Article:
How to Adjust Your Shocks, Part Two- Double Adjustable Shocks

Maybe this table will be a good guide to your adventures in adjustment.

More Front Compression

Sharper turn-in.

Reduces body roll.

More response to initial steering input.

Feels good and responsive in transitions.

Feels good for most drivers but, this can fool them into adding too much.

Most things happen at the initial corner entrance.

The front of the car takes large bumps well without bottoming.

Too much front compression

Severe Tire shock no grip, the car wants to slide.

Very harsh uncomfortable ride.

The front suspension is stiff and non-compliant.  The front of the car bobs hops and jiggles around.

The front of the car skips under cornering and braking and has no traction.

The front of the car may go into early grinding understeer right at turn-in.

The front of the car has poor traction in bumpy turns.

Poor second 1/8 mile stability in drag racing. 

Too Little Front Compression 

The front of the car feels sluggish and unresponsive.  Does not feel floaty and scary like too little rebound does but the car will respond sluggishly to steering input.

Moderate to large bumps will cause the suspension to bottom out, sometimes harshly where the car feels like it’s blowing through its suspension travel and the suspension isn’t softening the blow.

Hitting FIA curbs will bottom the suspension and upset the car.

The car will have excessive nosedive under braking, it generally won’t feel scary, just sloppy.

The car may have premature rear wheel lock-up and instability under hard braking.

The front of the car may bounce or even bottom out after launch affecting rear traction and stability in drag racing.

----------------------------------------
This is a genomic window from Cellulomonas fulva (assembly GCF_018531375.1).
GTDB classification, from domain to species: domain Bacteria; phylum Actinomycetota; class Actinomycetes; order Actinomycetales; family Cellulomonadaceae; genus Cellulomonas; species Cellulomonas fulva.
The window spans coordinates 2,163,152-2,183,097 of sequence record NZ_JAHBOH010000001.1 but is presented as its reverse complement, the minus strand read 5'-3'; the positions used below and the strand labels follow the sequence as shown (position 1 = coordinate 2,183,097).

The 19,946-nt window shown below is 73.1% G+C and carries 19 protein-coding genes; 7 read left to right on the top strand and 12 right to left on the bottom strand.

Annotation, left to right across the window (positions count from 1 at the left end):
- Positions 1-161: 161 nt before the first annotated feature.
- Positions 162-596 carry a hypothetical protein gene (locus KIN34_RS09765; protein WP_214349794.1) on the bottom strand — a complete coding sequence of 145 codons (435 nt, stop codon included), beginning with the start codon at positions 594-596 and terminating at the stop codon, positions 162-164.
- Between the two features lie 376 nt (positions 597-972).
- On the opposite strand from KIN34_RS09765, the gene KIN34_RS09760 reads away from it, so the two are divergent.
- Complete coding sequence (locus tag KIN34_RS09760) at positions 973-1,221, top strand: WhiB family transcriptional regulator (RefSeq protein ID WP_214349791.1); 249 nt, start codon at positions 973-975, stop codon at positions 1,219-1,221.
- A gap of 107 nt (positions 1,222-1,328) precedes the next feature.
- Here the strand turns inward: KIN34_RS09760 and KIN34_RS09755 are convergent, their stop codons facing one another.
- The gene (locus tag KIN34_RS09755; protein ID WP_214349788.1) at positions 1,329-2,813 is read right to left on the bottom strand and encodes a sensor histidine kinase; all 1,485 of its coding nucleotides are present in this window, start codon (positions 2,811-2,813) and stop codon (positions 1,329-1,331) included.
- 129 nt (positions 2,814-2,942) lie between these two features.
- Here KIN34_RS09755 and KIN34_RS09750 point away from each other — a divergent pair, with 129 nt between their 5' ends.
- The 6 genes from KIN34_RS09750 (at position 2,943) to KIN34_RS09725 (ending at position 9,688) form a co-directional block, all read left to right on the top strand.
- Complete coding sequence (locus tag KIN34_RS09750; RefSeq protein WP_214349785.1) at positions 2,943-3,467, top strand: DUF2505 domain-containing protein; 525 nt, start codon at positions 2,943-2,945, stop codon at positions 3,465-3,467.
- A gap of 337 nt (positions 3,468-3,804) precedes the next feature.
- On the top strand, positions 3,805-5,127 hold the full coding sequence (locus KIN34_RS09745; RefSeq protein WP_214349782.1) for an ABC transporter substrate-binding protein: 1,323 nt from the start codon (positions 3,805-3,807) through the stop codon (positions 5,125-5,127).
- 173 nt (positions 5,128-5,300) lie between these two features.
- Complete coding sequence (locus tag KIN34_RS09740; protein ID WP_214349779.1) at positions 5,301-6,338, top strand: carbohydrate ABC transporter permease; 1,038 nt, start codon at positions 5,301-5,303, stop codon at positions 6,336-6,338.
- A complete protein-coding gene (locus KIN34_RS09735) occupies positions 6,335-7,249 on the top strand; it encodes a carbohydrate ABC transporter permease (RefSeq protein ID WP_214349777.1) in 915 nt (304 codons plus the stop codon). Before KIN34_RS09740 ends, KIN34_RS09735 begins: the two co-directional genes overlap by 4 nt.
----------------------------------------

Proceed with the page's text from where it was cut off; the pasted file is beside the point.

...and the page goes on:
1. “But what about damping coefficient!” I’m waiting for some FSAE-traumatized person to chip in. 😉

    No, good guide; a few nuances on a lot of these directions that I’d sort of thought about but not nearly as concretely as you laid it out, thank you for all this.

    1. I hardly ever calculate that. Not even for developing a new application. It’s because 99% of the time I only have partial data to do so and I have to fill in some blanks by guessing. I think with experience it’s only minimally useful.

      1. Honestly, makes sense. I feel like there’s far more value in being able to go “OK, the car is misbehaving in this way, what do I do to fix that?” and having a plan for what to do before the next session than in trying to refine some way to have a good guess with zero test data.

        I have some spreadsheets where I took a platform I can fill in about all the numbers on (ie: Miata) and kind of back calculated some shock dyno data for setups that work through them to see if I could figure out why, and what their guys were thinking of to get there… but that’s more just an experiment rather than an attempt to have a practical thing.

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